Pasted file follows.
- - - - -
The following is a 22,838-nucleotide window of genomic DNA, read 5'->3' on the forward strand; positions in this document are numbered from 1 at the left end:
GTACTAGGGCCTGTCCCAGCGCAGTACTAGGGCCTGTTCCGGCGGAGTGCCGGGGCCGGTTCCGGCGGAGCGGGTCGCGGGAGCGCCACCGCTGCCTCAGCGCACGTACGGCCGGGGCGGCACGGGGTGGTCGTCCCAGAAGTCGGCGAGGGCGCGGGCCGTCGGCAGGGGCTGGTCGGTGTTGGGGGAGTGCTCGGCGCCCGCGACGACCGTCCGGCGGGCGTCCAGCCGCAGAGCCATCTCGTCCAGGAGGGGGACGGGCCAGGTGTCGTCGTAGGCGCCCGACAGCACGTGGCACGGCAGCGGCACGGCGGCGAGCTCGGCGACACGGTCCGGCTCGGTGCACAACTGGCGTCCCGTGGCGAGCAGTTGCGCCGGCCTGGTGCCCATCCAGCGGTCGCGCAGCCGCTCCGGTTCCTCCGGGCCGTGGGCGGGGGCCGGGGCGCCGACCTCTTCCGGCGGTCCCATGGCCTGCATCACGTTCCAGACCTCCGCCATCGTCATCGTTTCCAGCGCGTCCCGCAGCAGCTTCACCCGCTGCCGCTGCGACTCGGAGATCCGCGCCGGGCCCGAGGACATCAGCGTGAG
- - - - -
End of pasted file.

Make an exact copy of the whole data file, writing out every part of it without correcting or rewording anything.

The following is a 22,838-nucleotide window of genomic DNA, read 5'->3' on the forward strand; positions in this document are numbered from 1 at the left end:
GTACTAGGGCCTGTCCCAGCGCAGTACTAGGGCCTGTTCCGGCGGAGTGCCGGGGCCGGTTCCGGCGGAGCGGGTCGCGGGAGCGCCACCGCTGCCTCAGCGCACGTACGGCCGGGGCGGCACGGGGTGGTCGTCCCAGAAGTCGGCGAGGGCGCGGGCCGTCGGCAGGGGCTGGTCGGTGTTGGGGGAGTGCTCGGCGCCCGCGACGACCGTCCGGCGGGCGTCCAGCCGCAGAGCCATCTCGTCCAGGAGGGGGACGGGCCAGGTGTCGTCGTAGGCGCCCGACAGCACGTGGCACGGCAGCGGCACGGCGGCGAGCTCGGCGACACGGTCCGGCTCGGTGCACAACTGGCGTCCCGTGGCGAGCAGTTGCGCCGGCCTGGTGCCCATCCAGCGGTCGCGCAGCCGCTCCGGTTCCTCCGGGCCGTGGGCGGGGGCCGGGGCGCCGACCTCTTCCGGCGGTCCCATGGCCTGCATCACGTTCCAGACCTCCGCCATCGTCATCGTTTCCAGCGCGTCCCGCAGCAGCTTCACCCGCTGCCGCTGCGACTCGGAGATCCGCGCCGGGCCCGAGGACATCAGCGTGAG